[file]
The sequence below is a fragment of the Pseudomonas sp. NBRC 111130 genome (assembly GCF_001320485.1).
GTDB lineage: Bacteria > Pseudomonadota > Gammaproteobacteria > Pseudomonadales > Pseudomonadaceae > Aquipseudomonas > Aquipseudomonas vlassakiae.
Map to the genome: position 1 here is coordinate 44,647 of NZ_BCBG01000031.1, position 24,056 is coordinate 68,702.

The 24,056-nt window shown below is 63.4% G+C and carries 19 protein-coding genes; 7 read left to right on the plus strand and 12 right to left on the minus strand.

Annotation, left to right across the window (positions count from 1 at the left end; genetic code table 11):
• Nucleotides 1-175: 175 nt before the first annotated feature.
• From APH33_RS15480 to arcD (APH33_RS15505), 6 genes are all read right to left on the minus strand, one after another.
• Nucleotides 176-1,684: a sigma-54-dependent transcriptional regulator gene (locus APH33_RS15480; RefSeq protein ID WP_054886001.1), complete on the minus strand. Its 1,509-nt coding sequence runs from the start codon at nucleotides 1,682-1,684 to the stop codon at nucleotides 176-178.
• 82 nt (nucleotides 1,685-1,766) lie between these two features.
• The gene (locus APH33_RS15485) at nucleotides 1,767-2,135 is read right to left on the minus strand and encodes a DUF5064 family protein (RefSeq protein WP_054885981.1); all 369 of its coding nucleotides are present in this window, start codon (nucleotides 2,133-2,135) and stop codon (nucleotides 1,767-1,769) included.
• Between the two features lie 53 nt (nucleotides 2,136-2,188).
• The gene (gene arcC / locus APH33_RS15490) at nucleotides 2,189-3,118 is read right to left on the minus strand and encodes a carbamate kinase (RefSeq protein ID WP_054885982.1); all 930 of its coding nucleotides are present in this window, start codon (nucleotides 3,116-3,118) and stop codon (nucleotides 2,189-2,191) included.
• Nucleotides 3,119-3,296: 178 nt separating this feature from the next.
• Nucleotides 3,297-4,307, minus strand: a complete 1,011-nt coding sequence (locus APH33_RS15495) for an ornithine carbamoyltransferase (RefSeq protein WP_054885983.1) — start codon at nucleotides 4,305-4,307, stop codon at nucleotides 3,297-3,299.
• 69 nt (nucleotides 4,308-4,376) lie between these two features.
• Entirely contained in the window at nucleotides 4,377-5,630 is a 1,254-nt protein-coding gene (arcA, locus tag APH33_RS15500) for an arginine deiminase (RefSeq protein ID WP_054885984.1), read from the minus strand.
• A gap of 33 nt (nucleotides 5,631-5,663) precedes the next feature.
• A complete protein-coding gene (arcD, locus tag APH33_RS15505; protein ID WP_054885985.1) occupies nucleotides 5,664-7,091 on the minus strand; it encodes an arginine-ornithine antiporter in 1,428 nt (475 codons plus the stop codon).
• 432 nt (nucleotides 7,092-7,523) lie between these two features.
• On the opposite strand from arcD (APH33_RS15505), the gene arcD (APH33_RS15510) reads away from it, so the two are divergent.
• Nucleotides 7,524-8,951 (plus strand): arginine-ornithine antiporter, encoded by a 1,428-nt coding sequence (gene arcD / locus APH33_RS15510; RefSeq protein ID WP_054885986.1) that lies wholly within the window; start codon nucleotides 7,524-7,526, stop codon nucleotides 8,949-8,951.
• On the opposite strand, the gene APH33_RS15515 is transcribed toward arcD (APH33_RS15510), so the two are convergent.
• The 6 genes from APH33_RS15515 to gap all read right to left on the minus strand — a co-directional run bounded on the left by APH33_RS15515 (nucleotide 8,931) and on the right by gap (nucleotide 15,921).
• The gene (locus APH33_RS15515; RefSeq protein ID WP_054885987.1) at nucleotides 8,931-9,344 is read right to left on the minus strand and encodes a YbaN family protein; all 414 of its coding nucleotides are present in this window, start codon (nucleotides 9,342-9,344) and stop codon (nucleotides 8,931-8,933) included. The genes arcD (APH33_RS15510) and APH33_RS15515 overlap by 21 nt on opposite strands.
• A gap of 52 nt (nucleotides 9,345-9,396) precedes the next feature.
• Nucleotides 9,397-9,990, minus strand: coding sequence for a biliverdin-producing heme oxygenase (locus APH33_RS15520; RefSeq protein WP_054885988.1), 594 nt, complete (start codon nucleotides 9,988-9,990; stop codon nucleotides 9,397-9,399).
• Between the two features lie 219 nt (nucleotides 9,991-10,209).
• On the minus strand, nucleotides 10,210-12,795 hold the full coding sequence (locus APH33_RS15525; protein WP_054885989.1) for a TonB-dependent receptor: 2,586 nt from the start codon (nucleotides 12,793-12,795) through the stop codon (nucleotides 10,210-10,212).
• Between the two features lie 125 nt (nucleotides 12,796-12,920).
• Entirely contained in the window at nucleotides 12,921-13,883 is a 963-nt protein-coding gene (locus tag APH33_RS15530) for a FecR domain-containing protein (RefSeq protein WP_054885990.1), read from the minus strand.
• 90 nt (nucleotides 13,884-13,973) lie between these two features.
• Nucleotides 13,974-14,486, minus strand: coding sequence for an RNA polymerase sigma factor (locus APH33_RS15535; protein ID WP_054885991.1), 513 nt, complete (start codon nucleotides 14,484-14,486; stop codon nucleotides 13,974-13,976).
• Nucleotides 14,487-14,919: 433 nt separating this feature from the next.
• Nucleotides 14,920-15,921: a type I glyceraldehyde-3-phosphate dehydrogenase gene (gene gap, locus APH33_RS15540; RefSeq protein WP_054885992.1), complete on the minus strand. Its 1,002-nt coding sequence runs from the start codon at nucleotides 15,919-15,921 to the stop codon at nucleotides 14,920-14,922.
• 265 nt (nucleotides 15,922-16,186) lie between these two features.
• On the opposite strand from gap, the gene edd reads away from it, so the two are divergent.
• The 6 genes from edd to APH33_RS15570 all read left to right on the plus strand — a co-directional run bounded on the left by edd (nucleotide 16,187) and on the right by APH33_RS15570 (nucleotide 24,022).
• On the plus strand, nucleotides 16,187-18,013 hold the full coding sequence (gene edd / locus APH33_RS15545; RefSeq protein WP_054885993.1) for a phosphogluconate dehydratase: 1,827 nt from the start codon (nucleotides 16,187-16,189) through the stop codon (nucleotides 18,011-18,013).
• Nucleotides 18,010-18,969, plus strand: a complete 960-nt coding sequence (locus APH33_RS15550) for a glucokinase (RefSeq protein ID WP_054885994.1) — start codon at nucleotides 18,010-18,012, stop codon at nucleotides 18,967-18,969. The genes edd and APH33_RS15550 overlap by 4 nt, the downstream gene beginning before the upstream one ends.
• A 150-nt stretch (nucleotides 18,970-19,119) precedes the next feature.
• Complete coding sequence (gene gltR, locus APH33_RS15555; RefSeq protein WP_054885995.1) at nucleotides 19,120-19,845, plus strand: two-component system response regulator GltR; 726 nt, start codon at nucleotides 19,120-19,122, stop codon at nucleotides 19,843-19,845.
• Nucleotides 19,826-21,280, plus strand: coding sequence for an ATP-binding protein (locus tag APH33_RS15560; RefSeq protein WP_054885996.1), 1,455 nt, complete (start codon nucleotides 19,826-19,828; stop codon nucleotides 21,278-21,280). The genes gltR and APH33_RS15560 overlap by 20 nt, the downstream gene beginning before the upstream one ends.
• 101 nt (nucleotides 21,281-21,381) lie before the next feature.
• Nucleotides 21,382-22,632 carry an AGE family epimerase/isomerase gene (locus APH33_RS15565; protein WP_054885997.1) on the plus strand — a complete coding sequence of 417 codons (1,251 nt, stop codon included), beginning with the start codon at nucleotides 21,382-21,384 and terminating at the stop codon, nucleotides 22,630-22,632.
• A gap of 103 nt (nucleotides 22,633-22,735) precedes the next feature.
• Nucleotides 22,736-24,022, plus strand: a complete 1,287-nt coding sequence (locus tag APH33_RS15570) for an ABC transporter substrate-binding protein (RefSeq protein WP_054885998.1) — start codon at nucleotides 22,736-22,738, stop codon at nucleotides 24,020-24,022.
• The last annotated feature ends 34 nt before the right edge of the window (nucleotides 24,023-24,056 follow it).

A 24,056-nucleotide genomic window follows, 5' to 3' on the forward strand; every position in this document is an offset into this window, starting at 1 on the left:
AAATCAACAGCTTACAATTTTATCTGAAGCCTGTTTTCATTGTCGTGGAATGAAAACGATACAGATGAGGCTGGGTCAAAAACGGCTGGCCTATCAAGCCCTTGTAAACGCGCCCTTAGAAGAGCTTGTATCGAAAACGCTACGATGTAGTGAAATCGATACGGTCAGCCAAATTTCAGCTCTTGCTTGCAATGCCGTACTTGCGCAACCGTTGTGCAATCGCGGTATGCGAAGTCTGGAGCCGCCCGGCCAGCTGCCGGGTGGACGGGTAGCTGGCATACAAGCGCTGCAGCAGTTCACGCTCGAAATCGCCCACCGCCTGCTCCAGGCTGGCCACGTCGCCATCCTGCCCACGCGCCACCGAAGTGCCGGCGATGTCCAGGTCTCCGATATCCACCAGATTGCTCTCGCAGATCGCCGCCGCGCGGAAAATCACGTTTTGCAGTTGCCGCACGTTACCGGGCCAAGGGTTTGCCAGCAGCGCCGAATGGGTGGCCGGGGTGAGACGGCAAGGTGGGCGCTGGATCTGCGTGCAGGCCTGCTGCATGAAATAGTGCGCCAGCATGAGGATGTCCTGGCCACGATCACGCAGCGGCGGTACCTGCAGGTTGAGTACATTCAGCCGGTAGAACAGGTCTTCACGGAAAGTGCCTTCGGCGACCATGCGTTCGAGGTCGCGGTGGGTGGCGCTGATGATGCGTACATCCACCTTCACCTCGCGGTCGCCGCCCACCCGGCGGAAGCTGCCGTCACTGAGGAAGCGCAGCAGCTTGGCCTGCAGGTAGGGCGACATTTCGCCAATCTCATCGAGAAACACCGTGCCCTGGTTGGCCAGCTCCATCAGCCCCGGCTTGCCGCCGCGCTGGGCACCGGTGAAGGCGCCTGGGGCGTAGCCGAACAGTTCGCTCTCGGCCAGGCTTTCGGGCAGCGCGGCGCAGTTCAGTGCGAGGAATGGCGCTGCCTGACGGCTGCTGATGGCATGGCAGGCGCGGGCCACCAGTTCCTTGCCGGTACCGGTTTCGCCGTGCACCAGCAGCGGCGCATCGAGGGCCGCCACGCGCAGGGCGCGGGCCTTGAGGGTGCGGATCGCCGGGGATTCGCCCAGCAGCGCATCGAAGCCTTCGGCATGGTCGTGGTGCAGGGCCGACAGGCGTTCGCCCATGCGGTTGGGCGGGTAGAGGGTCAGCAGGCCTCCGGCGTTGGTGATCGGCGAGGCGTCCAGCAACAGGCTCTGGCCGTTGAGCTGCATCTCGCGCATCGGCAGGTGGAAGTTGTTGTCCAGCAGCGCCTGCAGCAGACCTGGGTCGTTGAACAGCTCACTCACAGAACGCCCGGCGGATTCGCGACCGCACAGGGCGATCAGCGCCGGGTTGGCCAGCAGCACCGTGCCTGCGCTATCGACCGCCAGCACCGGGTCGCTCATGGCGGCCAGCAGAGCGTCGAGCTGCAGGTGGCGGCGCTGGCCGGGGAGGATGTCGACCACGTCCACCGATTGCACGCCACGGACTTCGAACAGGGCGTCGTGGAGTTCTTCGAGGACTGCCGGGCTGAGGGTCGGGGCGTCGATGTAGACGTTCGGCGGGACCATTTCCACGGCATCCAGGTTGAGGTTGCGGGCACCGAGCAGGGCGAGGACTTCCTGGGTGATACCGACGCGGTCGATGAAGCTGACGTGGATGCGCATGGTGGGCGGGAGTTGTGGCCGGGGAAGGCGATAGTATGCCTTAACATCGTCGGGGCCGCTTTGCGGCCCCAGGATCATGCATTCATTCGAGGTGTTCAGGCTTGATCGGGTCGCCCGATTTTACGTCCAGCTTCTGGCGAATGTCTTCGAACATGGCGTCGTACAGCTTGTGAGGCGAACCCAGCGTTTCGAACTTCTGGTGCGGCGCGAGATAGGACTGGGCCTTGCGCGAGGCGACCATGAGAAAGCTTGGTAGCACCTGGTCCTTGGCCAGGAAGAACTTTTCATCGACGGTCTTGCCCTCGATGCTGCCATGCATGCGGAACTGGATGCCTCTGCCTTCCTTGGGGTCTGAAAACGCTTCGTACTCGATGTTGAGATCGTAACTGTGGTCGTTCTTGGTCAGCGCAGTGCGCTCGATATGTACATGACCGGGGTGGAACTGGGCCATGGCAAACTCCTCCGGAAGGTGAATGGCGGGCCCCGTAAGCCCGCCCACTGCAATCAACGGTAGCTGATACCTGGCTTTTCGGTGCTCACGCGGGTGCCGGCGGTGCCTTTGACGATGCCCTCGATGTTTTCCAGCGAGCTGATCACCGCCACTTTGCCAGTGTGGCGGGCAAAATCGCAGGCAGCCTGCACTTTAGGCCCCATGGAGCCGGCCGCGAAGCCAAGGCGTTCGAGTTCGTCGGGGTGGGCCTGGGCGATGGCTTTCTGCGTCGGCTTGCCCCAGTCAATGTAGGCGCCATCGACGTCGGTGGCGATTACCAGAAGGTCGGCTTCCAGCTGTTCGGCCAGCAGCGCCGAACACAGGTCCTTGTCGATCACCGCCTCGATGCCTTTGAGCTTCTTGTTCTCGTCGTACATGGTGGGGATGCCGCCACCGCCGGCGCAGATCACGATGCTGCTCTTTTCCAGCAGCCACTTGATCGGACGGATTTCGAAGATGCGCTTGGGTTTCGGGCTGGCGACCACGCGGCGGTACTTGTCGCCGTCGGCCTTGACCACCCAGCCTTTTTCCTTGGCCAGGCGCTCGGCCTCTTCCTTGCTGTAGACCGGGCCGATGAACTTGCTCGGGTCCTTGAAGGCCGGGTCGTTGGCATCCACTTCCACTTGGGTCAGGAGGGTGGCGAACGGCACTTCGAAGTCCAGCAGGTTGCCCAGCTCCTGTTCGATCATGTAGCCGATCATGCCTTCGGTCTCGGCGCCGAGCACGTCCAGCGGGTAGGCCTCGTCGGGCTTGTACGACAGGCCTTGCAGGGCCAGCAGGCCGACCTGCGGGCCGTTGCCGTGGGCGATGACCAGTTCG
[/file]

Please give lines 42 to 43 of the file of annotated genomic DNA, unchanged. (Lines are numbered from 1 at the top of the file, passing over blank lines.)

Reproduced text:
• Nucleotides 19,826-21,280, plus strand: coding sequence for an ATP-binding protein (locus tag APH33_RS15560; RefSeq protein WP_054885996.1), 1,455 nt, complete (start codon nucleotides 19,826-19,828; stop codon nucleotides 21,278-21,280). The genes gltR and APH33_RS15560 overlap by 20 nt, the downstream gene beginning before the upstream one ends.
• 101 nt (nucleotides 21,281-21,381) lie before the next feature.